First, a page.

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Convert template argument to string

Hi there

I'm looking for a template class that converts the template argument to a
string, so something like the following should work:

Convert<float>::Get() == "float";
Convert<3>::Get() == "3";
Convert<HelloWorld>::Get() == "HelloWorld";

The reason I need this is that in our design every class of a certain
hierarchy has a class name that must be unique. So far I could not find a
solution for template classes.

Thanks for your ideas
Marco

Oct 16 '08 #1
9 17464
Marco Nef wrote:
Hi there

I'm looking for a template class that converts the template argument to
a string, so something like the following should work:

Convert<float>::Get() == "float";
Convert<3>::Get() == "3";
Convert<HelloWorld>::Get() == "HelloWorld";

The reason I need this is that in our design every class of a certain
hierarchy has a class name that must be unique. So far I could not find
a solution for template classes.
You have to provide one or use typeid.

--
Ian Collins
Oct 16 '08 #2
Marco Nef schrieb:
I'm looking for a template class that converts the template argument to
a string, so something like the following should work:

Convert<float>::Get() == "float";
Convert<3>::Get() == "3";
Convert<HelloWorld>::Get() == "HelloWorld";

The reason I need this is that in our design every class of a certain
hierarchy has a class name that must be unique. So far I could not find
a solution for template classes.
Solution 1:

Use RTTI. With typeid(...).name() you will get a unique name. However,
this name is compiler dependant and may not look pretty at all. If you
don't care about that, it is fine. (Of course, the lookup is done at
runtime.)
Solution 2:

The good old macros.
#define TOSTRING(x) #x
will convert anything you pass to it into a string, e.g. TOSTRING(float)
will evaluate to "float" at compile time. But you will not manage to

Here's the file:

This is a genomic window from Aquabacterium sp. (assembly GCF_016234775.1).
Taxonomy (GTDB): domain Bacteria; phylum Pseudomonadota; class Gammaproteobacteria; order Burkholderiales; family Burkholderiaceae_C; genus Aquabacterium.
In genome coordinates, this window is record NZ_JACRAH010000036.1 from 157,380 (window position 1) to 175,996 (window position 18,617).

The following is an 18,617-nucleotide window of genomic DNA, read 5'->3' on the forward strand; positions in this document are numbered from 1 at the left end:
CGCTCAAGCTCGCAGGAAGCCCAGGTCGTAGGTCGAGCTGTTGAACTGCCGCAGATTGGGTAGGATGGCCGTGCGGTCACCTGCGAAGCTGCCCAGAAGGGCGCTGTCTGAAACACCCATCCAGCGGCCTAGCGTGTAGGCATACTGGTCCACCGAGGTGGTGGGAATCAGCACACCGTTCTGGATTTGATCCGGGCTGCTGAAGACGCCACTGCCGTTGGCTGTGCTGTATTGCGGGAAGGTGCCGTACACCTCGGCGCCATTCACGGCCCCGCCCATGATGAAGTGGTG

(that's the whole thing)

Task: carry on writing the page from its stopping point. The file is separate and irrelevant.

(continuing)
take care of namespaces this way. The macro will always return the
string as it is - with or w/o namespace prefix.
Marcel
Oct 16 '08 #3
On Oct 16, 7:43*am, "Marco Nef" <maill...@shima.chwrote:
I'm looking for a template class that converts the template argument to a
string, so something like the following should work:

Convert<float>::Get() == "float";
Convert<3>::Get() == "3";
Convert<HelloWorld>::Get() == "HelloWorld";

The reason I need this is that in our design every class of a certain
hierarchy has a class name that must be unique. So far I could not find a
solution for template classes.
What do you need those names for? Why do you want for it to work with
values as well as with types?

If typeid(X).name() is not sufficient for you (not portable, may be
not human readable), you'll have to provide a string for every class
yourself.

--
Max
Oct 16 '08 #4
I'm looking for a template class that converts the template argument to
a
string, so something like the following should work:

Convert<float>::Get() == "float";
Convert<3>::Get() == "3";
Convert<HelloWorld>::Get() == "HelloWorld";

The reason I need this is that in our design every class of a certain
hierarchy has a class name that must be unique. So far I could not find
a
solution for template classes.

What do you need those names for? Why do you want for it to work with
values as well as with types?

If typeid(X).name() is not sufficient for you (not portable, may be
not human readable), you'll have to provide a string for every class
yourself.

--
Max
Thanks for your replies. I know about typeid and it is not sufficient as
"typeid->name" by the standard is not persistent and not even unique. The
macro "TOSTRING(x) #x" does not work because it is evaluated before the
template process works. This means that "Convert<float>::Get()" returns
"Type" if Type is the name of the template argument.

Another solution would be the following:

template<typename Typestruct Convert
{
const String &GetName(VOID) const { return Type::GetName(); }
};
template<struct Convert<float>
{
const String &GetName(VOID) const { return "float"; }
};
template<struct Convert<int>
{
const String &GetName(VOID) const { return "int"; }
};

and so on...

So any classes provided as template argument need to implement GetName(),
for the base types there are specializations. This works, but I don't really
like it.

I would love a struct like:

template<typename Typestruct Convert
{
const String &GetName(VOID) const { return XXXXXX; }
};

where XXXXXX is the question of this task :-)